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- Republicans bypassed the “three-day rule” to pass their massive spending bill in less than 24 hours after its release.
- The hasty push to pass the 2,232-page bill means members could not have read it beforehand.
WASHINGTON – The House of Representatives passed their $1.3 trillion spending package to fund the government on Thursday, less than 24 hours after releasing the text of the bill. In doing so, they once again bypassing their “three-day rule” to provide ample time for members to actually read it.
The House three-day rule was part of Republicans’ 2010 “Pledge to America,” in which they promised to give “at least three days to read the bill before a vote.”
“We will make sure that the floor schedule and operations reflect the priority of revitalizing the economy, and ensure there is an open process that makes it easier – not harder – to eliminate unnecessary spending on any legislation that spends the people’s money,” the pledge read.
But the spending bill, which is expected to add roughly $1.7 trillion to the federal debt over the next decade, passed the House a mere 17 hours after its 8 p.m. release Wednesday night.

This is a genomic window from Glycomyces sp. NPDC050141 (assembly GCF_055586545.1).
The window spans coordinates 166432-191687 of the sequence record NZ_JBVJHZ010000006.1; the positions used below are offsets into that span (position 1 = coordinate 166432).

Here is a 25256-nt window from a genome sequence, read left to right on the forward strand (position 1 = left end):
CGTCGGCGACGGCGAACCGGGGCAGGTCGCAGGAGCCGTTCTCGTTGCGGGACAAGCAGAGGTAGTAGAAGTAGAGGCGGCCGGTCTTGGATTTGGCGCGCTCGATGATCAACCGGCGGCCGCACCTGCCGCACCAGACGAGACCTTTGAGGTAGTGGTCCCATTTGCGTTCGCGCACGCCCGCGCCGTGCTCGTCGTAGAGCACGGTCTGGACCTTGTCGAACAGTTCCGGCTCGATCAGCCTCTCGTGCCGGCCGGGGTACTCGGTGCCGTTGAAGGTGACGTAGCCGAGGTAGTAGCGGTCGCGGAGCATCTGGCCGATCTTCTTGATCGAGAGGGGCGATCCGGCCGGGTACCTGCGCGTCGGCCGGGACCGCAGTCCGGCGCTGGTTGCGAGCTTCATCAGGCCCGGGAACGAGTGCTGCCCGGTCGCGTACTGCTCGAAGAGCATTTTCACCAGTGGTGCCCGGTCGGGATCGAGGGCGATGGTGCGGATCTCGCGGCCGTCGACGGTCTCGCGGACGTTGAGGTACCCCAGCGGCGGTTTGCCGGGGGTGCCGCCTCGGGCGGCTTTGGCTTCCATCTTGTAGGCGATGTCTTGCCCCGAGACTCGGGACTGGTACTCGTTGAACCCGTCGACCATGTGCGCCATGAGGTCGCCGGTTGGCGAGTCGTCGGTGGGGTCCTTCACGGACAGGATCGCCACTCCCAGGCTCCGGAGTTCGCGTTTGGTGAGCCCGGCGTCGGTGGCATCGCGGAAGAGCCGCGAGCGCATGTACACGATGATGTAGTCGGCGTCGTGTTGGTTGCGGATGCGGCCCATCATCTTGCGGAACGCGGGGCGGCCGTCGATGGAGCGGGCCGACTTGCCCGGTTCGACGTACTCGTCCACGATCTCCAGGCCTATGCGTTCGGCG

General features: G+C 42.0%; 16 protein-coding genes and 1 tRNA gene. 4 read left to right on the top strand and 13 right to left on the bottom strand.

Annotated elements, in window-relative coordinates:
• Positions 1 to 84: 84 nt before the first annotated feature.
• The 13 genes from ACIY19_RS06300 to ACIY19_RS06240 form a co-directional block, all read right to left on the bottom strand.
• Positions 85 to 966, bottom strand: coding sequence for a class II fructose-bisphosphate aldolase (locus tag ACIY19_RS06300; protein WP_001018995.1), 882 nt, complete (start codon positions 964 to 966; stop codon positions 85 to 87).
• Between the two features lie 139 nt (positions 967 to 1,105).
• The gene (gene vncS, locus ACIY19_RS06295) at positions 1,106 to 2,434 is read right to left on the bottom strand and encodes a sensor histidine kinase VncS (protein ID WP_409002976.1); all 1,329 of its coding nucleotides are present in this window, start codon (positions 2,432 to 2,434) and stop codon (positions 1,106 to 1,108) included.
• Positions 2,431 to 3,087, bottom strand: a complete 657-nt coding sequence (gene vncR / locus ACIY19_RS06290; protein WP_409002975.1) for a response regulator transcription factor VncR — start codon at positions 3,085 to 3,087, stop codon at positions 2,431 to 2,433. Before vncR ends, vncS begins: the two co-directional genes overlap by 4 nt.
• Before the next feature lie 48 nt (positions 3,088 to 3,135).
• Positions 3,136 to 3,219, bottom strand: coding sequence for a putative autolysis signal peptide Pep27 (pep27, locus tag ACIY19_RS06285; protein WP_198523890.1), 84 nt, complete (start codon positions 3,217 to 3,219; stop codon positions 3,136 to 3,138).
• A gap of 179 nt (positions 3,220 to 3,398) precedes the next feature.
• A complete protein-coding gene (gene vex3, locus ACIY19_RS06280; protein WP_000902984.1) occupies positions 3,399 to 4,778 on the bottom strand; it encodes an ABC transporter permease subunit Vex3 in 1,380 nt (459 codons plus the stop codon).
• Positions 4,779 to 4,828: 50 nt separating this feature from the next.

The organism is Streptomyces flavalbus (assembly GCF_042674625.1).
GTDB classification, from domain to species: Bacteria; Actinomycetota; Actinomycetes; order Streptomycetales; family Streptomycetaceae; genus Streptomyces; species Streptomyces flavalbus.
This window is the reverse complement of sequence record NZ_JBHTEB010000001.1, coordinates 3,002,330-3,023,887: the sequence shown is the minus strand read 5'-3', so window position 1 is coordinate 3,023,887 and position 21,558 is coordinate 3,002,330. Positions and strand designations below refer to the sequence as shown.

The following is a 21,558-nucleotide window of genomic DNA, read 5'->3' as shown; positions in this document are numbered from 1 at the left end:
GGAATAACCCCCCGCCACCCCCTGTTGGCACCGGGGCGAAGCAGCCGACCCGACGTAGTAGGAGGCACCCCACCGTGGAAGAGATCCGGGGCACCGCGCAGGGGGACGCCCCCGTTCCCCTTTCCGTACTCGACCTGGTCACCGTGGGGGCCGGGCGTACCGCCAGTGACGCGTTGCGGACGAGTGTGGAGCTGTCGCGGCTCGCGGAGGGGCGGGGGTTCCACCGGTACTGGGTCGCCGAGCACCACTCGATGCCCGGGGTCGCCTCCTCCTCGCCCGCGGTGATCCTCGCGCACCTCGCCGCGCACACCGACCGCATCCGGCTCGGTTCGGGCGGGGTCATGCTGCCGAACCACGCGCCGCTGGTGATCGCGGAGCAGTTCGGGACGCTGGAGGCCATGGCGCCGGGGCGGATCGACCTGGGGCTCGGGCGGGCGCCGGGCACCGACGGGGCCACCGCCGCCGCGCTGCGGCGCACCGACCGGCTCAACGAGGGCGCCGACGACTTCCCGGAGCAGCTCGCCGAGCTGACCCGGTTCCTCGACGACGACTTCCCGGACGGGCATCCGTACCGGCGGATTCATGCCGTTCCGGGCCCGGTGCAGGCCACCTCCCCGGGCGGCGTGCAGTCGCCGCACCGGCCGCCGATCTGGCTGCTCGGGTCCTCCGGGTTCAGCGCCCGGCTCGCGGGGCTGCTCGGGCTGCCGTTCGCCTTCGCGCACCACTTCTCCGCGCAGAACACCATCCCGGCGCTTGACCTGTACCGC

Texas Rep. Pete Sessions, the top Republican on the House Rules Committee, told Business Insider that the process by which the spending bill was crafted was long and bipartisan, but “once that was done, we did run into problems.”
“There was discussion – Republicans and Democrats on the Senate side – that this was designed to pass,” Sessions said. “It was not designed the best way in my mind for transparency and for people to know what was in it.”
“So three days? Yes it bothers me. It bothers me a lot,” Sessions added. “The whole process. But our appropriations guys did their job on a bipartisan basis, on a bicameral basis. And because of timing, it became a problem.”
Rep. Jim Renacci, a Republican from Ohio, said the process moved too hastily. He noted the impossibilities of going through such a large bill in less than one day.
“I’m gonna say is that for me, a 2,200-page bill is very tough to understand and read,” Renacci said. “And I was in the business world for 30 years. I wouldn’t sign a 100-page contract in 24 hours notice. So that’s just my concern. I look at things a lot different being a business guy.”
House Speaker Paul Ryan shrugged off the notion that it was not a transparent process. He said that “by and large we’ve done a phenomenal job” with developing the spending plan.
“This has been a monthlong process and the negotiations took longer, why? Because we had to negotiate with Democrats and with the Senate,” Ryan told reporters on Wednesday. “So those took a little longer than we had anticipated. But we have a deadline that we have to move up against. And we don’t wanna see a shutdown in the meantime.”
As to why the House could not pass a continuing resolution into the weekend to give members ample time to read the bill, Ryan said because they want to meet the Friday deadline.
“Also we have a member who passed away whose funeral is tomorrow and we wanna be sensitive to that as well,” he added, noting the recent death of New York Rep. Louise Slaughter.